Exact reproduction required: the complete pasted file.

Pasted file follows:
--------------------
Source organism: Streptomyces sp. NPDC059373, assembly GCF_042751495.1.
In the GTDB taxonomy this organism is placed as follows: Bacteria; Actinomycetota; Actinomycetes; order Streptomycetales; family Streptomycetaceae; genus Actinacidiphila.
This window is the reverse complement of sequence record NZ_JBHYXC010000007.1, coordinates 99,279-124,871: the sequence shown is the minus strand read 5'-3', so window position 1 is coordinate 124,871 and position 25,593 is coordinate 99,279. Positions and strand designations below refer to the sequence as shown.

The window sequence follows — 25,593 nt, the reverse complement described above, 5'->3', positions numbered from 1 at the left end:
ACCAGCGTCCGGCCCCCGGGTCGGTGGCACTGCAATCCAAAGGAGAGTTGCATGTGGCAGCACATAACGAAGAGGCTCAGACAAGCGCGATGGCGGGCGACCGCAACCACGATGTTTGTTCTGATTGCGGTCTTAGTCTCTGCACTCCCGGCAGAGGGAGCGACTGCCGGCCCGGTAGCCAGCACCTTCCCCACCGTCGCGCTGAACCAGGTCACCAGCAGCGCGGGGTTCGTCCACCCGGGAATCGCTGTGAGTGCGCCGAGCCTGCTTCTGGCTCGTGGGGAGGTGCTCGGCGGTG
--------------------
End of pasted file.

Source organism: Streptomyces sp. NPDC059373, assembly GCF_042751495.1.
In the GTDB taxonomy this organism is placed as follows: Bacteria; Actinomycetota; Actinomycetes; order Streptomycetales; family Streptomycetaceae; genus Actinacidiphila.
This window is the reverse complement of sequence record NZ_JBHYXC010000007.1, coordinates 99,279-124,871: the sequence shown is the minus strand read 5'-3', so window position 1 is coordinate 124,871 and position 25,593 is coordinate 99,279. Positions and strand designations below refer to the sequence as shown.

The window sequence follows — 25,593 nt, the reverse complement described above, 5'->3', positions numbered from 1 at the left end:
ACCAGCGTCCGGCCCCCGGGTCGGTGGCACTGCAATCCAAAGGAGAGTTGCATGTGGCAGCACATAACGAAGAGGCTCAGACAAGCGCGATGGCGGGCGACCGCAACCACGATGTTTGTTCTGATTGCGGTCTTAGTCTCTGCACTCCCGGCAGAGGGAGCGACTGCCGGCCCGGTAGCCAGCACCTTCCCCACCGTCGCGCTGAACCAGGTCACCAGCAGCGCGGGGTTCGTCCACCCGGGAATCGCTGTGAGTGCGCCGAGCCTGCTTCTGGCTCGTGGGGAGGTGCTCGGCGGTG